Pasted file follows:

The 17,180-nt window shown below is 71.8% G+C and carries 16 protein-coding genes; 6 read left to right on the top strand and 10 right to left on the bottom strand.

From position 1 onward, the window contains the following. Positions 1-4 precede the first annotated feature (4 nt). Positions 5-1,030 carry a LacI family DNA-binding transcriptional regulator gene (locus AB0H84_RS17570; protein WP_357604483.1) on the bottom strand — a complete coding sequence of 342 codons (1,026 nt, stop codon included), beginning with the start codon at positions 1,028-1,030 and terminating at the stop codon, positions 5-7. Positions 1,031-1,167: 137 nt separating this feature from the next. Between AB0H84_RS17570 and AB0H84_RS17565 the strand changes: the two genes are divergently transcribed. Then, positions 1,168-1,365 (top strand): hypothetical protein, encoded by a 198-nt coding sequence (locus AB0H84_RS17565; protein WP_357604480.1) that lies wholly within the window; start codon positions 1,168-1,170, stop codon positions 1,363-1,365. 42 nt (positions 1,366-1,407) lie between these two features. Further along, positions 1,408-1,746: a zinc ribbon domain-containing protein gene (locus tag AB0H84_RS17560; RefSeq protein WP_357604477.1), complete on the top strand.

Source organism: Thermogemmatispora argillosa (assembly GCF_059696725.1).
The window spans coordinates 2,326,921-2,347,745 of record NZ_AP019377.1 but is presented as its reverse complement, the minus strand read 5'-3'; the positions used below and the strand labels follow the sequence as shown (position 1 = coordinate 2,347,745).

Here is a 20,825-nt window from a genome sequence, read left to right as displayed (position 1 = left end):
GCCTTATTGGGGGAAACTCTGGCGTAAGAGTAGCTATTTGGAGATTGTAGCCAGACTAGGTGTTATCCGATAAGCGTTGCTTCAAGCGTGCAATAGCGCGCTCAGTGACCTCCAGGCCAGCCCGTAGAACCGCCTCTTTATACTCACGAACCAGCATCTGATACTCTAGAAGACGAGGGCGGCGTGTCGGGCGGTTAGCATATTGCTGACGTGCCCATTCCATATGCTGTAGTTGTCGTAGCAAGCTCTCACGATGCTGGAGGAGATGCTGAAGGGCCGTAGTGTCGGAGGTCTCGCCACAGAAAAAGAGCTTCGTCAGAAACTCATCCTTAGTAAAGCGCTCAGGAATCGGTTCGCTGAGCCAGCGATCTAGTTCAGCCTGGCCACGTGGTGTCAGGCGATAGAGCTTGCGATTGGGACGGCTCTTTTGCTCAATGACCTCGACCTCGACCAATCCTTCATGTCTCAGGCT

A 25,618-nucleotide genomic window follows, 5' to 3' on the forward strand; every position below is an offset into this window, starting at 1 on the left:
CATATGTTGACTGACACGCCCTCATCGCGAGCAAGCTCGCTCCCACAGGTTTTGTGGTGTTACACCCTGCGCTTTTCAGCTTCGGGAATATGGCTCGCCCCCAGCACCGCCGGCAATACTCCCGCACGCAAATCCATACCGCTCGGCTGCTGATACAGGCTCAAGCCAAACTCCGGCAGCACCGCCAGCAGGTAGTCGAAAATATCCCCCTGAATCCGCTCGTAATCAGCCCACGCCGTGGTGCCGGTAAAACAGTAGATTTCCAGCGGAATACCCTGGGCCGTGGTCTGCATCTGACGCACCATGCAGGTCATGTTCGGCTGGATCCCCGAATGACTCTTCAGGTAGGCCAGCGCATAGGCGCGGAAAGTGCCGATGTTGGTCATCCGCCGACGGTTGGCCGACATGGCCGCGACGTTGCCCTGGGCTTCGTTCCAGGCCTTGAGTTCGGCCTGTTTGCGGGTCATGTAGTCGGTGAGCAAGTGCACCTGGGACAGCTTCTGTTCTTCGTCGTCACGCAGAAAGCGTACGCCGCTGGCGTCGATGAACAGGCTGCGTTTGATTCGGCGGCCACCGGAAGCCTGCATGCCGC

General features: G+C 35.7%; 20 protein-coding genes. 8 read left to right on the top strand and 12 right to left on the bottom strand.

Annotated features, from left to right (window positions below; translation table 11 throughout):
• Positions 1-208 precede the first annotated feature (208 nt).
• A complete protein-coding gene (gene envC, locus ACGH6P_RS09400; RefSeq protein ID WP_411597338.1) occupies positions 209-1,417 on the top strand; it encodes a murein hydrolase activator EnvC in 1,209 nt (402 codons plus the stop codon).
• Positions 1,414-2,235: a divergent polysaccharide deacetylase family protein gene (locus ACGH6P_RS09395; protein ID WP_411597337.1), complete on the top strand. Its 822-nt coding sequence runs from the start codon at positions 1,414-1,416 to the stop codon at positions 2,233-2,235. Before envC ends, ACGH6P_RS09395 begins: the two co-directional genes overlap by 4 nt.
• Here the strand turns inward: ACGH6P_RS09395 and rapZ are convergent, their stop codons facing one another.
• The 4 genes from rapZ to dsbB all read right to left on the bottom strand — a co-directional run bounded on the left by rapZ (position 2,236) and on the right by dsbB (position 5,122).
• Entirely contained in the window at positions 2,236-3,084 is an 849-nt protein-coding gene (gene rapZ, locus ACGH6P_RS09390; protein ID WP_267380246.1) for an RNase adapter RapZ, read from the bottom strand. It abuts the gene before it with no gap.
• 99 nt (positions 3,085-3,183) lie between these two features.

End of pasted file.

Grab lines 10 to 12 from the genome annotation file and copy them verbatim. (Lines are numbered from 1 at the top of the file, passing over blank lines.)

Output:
Annotated features, from left to right (window positions below; translation table 11 throughout):
• Positions 1-208 precede the first annotated feature (208 nt).
• A complete protein-coding gene (gene envC, locus ACGH6P_RS09400; RefSeq protein ID WP_411597338.1) occupies positions 209-1,417 on the top strand; it encodes a murein hydrolase activator EnvC in 1,209 nt (402 codons plus the stop codon).